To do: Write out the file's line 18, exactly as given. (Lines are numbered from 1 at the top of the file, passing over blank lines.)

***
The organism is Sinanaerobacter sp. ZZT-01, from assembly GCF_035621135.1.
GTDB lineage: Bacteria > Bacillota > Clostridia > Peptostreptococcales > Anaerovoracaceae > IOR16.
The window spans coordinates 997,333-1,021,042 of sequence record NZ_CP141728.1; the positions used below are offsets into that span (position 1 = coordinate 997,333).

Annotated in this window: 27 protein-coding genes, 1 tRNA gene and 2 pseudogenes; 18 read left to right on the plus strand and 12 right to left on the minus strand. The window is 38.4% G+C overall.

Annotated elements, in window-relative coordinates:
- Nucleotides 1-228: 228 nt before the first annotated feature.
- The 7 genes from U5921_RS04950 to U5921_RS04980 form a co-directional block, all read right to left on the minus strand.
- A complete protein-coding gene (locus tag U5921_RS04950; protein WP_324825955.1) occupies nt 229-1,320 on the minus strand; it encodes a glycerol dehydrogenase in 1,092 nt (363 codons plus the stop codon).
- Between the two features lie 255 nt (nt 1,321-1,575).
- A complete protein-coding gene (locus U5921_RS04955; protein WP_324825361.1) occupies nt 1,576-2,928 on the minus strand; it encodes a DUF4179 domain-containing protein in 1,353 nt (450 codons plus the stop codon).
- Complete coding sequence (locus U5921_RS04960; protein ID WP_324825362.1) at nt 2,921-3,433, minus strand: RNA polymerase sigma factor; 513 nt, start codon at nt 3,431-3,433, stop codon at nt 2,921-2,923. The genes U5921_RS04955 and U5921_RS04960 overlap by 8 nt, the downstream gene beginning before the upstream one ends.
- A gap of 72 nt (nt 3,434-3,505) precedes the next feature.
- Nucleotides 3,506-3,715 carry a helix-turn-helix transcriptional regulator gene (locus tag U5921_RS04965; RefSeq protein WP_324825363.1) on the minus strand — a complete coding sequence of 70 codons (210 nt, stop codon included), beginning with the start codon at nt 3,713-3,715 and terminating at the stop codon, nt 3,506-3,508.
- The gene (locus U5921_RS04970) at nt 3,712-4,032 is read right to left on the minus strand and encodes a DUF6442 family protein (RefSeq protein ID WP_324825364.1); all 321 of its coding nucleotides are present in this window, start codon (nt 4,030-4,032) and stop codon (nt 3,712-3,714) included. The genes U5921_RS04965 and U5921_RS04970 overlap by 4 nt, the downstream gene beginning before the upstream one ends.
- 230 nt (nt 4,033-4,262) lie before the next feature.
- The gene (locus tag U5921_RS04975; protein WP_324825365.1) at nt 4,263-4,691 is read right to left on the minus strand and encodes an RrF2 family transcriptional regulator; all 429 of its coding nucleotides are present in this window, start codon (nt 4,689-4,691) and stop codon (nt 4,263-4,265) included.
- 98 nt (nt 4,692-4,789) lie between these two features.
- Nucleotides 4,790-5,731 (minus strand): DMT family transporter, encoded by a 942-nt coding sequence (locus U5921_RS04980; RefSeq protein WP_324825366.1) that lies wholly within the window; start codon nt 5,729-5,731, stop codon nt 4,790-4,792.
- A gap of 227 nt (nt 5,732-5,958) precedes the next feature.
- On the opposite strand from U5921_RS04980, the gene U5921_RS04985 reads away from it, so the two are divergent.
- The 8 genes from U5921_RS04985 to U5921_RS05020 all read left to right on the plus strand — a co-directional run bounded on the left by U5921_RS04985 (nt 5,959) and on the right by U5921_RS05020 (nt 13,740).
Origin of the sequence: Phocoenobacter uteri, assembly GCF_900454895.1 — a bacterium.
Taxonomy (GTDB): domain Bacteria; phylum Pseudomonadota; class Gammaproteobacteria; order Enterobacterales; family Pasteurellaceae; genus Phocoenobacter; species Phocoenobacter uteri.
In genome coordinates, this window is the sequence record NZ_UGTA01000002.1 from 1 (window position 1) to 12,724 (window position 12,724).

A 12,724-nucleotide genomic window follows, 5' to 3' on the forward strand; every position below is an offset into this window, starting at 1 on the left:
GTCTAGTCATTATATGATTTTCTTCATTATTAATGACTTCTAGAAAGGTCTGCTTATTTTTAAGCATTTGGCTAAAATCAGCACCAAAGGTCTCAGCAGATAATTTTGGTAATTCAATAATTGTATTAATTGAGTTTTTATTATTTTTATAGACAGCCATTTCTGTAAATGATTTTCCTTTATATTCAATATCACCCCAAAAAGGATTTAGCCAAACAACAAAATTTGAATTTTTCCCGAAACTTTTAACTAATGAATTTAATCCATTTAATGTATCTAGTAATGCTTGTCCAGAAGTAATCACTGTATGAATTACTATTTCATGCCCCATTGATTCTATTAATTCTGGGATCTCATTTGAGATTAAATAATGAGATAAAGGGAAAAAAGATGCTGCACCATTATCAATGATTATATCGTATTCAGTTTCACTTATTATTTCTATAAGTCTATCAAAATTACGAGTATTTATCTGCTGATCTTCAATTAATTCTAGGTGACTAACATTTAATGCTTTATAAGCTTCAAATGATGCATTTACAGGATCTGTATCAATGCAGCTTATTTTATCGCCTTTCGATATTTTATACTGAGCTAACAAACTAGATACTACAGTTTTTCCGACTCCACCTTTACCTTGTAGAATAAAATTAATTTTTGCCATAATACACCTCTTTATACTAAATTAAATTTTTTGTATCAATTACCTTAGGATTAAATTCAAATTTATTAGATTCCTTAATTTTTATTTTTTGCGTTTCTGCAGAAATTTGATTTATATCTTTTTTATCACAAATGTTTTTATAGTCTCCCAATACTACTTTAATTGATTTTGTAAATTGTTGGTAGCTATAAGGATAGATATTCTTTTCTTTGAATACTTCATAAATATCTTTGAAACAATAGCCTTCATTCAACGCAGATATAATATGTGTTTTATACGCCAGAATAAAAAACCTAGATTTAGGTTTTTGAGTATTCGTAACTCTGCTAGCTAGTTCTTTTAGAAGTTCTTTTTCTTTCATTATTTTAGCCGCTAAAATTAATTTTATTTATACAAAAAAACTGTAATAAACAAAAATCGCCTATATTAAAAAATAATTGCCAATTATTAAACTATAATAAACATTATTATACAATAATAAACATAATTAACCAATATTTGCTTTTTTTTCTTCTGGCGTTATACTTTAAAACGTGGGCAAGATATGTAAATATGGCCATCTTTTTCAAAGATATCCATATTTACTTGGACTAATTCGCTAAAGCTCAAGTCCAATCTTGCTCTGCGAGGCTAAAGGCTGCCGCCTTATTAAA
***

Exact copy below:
- Nucleotides 4,790-5,731 (minus strand): DMT family transporter, encoded by a 942-nt coding sequence (locus U5921_RS04980; RefSeq protein WP_324825366.1) that lies wholly within the window; start codon nt 5,729-5,731, stop codon nt 4,790-4,792.